IN the market there was a candy-seller, a woman of large and cumbersome proportions. She beamed with every trade encountered; she had such a sickly-sweet smile. Old and young would come and eye over her table, where there laid out was a rich display. So colorful, so sweet, so enticing were these pieces crafted and fashioned in so many shapes. There were animals delicately sculptured from the sugar, there were miniature houses spun with fretwork laced with crystalline fruits and ginger hue, there were carts that had wheels made of fancy chocolate that moved, and held within small trifling of peppermint, and rose bon bons.
Many admired her trolley, and had to part with their money for this extravagance. You might have heard of this woman before in the latter part of her life for which she is notorious. However, she had found the one weakness of men which made for great barter, and was forever successful in that market.
Oddly enough the woman cared not for the sweets herself. It was with much distaste that she watched the eager hand reach and choose from her colorful array. For her passion in extravagance was particular to human flesh - instead of bearing children, as most women are wont to do, she would consume them. But no one guessed this secret; they were so unsuspecting of this "sweet lady" of the marketplace.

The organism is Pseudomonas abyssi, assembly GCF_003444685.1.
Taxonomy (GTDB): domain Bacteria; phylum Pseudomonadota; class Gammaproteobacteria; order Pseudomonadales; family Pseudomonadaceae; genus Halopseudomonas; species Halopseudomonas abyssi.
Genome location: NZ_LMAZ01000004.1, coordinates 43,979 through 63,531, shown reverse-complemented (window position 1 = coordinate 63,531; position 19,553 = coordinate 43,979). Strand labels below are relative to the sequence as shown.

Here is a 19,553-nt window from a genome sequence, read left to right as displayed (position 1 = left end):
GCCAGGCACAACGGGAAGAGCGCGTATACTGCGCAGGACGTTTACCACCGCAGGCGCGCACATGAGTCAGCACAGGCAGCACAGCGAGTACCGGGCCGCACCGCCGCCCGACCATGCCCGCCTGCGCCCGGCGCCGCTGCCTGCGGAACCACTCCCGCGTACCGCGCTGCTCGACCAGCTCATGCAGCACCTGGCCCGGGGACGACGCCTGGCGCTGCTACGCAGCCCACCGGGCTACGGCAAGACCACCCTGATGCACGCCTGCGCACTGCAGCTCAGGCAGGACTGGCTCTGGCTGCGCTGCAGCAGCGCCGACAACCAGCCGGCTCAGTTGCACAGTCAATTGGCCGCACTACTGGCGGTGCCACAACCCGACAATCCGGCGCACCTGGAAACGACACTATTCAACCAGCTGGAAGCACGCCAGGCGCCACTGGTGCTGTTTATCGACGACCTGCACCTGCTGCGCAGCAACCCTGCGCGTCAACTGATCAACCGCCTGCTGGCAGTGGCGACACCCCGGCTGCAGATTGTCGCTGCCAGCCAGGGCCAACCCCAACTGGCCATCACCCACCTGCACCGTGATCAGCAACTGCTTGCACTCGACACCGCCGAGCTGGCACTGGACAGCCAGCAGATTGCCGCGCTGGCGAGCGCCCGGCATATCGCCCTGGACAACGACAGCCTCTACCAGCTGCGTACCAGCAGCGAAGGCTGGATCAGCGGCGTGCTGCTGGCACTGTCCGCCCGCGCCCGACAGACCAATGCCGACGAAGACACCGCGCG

The orphans who did approach the stall, were invited home to survey her goods. They would wait all day until she had sold all pieces, and would ride the trolley back, never to return to that market again. It was odd that she was thought of as kindly and as such a Good Samaritan. But then, not always are things as they seem.
How often we surrender to the witch of lascivious gratification. We pay quite happily without care for the orphans of the world. Were that those monies imparted had gone to good purpose - and if in excess, to be given over for a real meal for one who has not. We are persuaded all too easily by that which appears delightfully enchanting but has little or no nourishment to sustain the body or mind. This witch deceived the innocents, and also those who cared not to know, for she was the rogue of Lust's Submission.